Photo by Chris Bosak
A Palm Warbler perches among pussy willows at Selleck’s Woods in Darien, Conn., April 2016.
Here is the latest For the Birds column, which runs weekly in several New England newspapers.
Warblers steal the show in spring migration, and rightfully so. They are colorful, cute, sing interesting songs and are plentiful in our woods in April and May.
Other songbirds are a blast to watch in the spring, too, of course. Birds such as orioles, tanagers, grosbeaks and towhees capture our attention and make us nudge anyone standing close by to make sure they see it too. Less colorful birds such as chipping sparrows, kingbirds, phoebes and vireos enhance our spring as well.
But it’s the little warblers that get most of the attention during the spring migration.
I love warblers for all the same reasons that everybody else does, but I think there’s another reason we appreciate these neotropical migrants so much. Warbler watching, like birdwatching in general, can be as easy or as difficult as you want to make it.
Someone can choose to see and appreciate the small birds flitting around the trees, but not care to identify them — easy and totally acceptable.
Others may choose to identify only a few, perhaps the ones they see often in their yard — relatively easy and also perfectly acceptable.
Still others will want to know all of the 30 or so warbler species that pass through New England and be able to identify them by sight and sound — very difficult, and, of course, acceptable.
I fall in the latter camp, but have had limited success over the years. I do very well when I actually see the bird in the spring — at least if it is a male. Females often look different than males in the warbler world. I can usually ID the females, but not to the degree of the more colorful and patterned males.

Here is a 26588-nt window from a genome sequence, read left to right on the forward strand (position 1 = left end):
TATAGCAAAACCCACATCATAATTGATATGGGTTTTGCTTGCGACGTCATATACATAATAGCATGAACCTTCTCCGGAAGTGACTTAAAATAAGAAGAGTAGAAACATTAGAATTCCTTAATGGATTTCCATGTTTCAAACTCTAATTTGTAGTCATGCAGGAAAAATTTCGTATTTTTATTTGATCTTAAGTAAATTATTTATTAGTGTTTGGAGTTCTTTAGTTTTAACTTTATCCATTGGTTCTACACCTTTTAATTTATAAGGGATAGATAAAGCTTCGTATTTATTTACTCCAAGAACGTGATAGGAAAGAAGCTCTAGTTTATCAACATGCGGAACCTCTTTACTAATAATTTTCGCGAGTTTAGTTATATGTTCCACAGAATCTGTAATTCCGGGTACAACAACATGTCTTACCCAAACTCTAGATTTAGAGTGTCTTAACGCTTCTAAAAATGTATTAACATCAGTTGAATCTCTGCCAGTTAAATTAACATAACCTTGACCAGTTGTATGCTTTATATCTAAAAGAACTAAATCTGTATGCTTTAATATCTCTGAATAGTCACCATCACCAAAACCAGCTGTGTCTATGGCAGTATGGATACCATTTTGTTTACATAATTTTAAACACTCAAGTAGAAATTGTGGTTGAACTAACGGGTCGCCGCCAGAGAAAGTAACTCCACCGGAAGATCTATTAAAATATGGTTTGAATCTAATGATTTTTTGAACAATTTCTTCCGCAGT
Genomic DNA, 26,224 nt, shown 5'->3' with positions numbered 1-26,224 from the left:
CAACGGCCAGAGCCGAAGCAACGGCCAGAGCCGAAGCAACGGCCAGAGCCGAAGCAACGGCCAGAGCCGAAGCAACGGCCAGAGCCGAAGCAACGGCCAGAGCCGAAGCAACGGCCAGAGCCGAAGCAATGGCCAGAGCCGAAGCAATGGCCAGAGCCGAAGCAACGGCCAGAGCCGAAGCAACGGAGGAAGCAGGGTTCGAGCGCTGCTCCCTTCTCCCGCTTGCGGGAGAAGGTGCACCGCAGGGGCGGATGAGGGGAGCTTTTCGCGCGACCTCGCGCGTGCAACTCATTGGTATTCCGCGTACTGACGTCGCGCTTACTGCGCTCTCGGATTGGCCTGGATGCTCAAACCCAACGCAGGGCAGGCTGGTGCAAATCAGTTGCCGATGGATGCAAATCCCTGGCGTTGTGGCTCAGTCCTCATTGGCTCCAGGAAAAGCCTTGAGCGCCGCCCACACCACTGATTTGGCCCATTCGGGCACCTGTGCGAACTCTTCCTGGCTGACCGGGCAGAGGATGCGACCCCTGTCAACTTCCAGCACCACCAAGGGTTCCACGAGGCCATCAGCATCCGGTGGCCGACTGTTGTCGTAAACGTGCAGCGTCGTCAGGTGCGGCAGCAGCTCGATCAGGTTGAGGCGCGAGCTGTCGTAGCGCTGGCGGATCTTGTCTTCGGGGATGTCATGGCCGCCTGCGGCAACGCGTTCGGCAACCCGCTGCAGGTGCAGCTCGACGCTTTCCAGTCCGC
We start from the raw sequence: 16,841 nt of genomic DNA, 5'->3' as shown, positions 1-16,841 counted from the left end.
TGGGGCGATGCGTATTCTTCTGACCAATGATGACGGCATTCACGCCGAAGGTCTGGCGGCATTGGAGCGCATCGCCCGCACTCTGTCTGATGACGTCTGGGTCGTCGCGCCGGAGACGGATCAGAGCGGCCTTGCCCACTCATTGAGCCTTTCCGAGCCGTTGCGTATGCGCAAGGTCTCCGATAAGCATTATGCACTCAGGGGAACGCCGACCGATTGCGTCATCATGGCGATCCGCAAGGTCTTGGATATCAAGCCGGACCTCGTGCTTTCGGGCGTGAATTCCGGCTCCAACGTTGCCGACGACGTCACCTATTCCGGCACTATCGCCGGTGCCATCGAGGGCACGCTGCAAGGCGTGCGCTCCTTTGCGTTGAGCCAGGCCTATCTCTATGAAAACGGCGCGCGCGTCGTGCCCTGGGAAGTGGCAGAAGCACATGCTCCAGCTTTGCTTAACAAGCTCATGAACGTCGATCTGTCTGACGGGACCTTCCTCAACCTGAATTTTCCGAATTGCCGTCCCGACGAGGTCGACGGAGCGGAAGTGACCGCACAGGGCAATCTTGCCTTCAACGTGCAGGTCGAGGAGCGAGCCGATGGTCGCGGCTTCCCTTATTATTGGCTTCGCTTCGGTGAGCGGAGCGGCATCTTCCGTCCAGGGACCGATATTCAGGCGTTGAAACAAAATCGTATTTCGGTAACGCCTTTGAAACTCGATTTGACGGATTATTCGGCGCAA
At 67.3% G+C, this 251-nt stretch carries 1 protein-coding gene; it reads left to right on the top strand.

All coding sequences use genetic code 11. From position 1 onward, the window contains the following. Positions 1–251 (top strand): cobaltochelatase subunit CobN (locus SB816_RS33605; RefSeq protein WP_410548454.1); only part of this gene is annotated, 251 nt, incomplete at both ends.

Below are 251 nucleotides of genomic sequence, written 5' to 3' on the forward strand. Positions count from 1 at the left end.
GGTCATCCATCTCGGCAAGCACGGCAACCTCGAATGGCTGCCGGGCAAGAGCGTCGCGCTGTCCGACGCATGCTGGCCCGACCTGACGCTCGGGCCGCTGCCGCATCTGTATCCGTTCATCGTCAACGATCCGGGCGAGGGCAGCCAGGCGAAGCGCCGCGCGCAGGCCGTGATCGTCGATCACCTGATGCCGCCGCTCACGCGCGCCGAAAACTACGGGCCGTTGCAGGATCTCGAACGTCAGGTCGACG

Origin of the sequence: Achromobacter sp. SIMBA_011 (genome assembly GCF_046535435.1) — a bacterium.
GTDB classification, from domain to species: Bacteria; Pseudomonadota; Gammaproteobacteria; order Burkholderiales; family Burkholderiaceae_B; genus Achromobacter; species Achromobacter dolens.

Seeing warblers in the fall migration is often not as easy. They don’t sing so finding them is more difficult right off the bat. If you do find one, it could be an adult or juvenile. The adults don’t always look like they did in the spring, especially the males, and the juveniles don’t always look like the adults.
Where my success has been limited over the years is learning their songs. I know many of them “by ear” but have many to learn. A few songs are permanently burned into my brain, and I know them immediately. Other songs sound completely foreign to me, even though I’ve probably heard them dozens of times before.
Species such as yellow warblers, black-and-white warblers, blue-winged warblers and black-throated green warblers I’ve learned over the years and know their songs when I hear them for the first time each spring. Some songs, such as those of the northern parula and chestnut-sided warbler, I need to hear a few times before they sink in for the season. Many other songs I just haven’t memorized and don’t know what they are when I hear them.
I like it that way, though. I don’t want to know everything because there would be nothing left to learn. What fun would that be?
Watching warblers is a prime example of why birdwatching is such a great hobby and so popular among millions of people. It’s easy enough that we can all enjoy it, but difficult enough to keep us challenged.